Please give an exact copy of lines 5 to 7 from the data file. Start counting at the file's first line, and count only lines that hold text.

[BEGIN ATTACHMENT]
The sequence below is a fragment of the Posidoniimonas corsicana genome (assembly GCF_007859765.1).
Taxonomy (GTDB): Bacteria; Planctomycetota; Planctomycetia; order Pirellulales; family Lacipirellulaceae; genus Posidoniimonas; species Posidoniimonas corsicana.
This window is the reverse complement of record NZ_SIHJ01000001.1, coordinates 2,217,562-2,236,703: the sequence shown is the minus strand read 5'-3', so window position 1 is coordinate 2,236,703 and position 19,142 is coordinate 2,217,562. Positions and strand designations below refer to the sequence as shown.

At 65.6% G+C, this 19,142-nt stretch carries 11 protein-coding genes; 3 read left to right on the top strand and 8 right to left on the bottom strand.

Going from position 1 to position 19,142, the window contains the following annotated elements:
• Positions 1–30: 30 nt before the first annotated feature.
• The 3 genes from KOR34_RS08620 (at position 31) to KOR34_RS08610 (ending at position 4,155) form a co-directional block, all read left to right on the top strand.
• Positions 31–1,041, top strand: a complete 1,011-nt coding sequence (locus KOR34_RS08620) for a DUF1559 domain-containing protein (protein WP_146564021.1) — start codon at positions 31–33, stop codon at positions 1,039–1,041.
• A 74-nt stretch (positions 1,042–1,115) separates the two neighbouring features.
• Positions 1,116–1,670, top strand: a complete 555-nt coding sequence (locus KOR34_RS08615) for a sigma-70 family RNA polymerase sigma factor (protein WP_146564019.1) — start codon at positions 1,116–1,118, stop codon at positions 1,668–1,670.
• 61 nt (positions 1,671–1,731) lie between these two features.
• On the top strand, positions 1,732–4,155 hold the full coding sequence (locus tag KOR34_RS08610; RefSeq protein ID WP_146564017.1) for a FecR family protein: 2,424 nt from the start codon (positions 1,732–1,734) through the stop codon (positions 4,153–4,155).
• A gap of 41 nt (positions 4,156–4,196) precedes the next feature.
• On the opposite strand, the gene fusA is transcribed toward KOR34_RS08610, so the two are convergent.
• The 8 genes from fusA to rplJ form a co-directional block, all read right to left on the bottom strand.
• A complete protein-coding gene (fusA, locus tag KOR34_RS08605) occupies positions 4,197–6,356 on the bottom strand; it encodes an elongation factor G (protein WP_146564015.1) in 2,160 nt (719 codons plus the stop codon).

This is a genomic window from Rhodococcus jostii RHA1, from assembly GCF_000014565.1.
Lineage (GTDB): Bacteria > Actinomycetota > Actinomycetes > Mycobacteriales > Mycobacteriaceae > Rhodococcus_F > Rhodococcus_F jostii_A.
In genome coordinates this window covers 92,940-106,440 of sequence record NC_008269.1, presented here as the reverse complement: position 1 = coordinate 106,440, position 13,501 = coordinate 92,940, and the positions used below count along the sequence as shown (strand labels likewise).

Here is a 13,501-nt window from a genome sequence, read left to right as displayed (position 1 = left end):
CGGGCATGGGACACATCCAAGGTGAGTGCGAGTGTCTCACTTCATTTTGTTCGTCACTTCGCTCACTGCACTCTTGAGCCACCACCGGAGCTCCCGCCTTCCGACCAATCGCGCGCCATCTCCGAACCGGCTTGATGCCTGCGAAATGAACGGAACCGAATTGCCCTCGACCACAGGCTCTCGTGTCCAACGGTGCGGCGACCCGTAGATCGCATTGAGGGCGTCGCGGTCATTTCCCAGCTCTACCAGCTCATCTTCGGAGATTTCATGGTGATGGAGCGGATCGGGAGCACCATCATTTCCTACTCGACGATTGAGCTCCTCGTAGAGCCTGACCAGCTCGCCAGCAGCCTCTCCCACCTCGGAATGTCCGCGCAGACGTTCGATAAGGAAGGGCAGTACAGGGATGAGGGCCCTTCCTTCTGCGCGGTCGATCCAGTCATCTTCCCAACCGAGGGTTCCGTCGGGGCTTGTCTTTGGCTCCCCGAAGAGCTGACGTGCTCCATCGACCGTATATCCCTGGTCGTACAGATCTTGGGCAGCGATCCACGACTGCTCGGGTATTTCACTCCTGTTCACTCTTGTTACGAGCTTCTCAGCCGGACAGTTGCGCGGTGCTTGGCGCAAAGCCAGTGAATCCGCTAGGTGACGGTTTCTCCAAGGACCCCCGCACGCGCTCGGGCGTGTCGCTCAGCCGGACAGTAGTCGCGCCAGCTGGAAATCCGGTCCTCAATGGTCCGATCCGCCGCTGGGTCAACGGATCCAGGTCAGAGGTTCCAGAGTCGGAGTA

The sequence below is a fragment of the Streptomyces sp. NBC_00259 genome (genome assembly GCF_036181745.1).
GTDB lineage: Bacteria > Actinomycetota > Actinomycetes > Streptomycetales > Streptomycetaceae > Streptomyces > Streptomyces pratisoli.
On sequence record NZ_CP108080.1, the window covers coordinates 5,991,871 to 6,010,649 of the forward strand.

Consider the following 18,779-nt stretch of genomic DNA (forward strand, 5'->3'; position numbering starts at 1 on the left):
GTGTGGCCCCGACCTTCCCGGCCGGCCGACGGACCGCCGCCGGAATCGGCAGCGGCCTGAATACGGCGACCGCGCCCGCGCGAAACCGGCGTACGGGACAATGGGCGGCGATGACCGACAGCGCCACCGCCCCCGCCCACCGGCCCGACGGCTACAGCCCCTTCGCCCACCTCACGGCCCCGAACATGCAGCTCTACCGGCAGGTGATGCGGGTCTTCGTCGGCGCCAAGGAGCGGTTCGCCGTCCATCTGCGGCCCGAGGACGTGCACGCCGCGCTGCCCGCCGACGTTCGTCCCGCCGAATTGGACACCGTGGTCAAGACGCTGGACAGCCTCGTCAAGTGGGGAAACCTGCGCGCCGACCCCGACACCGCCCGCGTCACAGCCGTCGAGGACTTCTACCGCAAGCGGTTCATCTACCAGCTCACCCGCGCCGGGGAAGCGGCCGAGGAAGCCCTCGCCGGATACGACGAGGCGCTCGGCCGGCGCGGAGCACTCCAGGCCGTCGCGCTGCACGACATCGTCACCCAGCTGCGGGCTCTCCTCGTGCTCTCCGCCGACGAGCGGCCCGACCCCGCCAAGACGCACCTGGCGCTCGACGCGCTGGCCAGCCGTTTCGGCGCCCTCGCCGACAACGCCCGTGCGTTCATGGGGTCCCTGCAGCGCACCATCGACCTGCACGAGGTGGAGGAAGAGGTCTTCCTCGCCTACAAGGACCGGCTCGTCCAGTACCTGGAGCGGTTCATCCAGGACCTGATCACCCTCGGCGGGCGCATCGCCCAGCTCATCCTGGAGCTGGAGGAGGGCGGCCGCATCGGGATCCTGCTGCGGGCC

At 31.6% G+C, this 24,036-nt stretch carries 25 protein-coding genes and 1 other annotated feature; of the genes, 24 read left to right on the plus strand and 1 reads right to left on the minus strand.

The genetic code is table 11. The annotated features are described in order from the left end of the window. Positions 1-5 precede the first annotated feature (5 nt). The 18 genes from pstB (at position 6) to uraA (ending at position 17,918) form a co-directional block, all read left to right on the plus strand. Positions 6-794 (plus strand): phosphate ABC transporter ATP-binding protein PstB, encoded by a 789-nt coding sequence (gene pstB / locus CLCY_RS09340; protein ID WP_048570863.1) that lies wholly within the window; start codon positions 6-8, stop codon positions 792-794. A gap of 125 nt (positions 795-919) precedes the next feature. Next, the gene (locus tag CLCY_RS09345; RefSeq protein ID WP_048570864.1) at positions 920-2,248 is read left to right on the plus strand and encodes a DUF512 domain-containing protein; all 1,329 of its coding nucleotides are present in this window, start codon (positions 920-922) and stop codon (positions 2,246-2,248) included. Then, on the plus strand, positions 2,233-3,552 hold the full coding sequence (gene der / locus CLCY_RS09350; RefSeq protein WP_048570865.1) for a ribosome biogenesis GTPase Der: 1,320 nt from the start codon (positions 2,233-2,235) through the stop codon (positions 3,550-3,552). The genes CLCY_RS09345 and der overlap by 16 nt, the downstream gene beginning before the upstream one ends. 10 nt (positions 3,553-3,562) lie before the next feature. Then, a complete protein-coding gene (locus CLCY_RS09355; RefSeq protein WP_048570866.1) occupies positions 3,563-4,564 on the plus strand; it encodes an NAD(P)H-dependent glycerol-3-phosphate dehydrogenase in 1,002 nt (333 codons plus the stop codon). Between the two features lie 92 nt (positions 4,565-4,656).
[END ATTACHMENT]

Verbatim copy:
Going from position 1 to position 19,142, the window contains the following annotated elements:
• Positions 1–30: 30 nt before the first annotated feature.
• The 3 genes from KOR34_RS08620 (at position 31) to KOR34_RS08610 (ending at position 4,155) form a co-directional block, all read left to right on the top strand.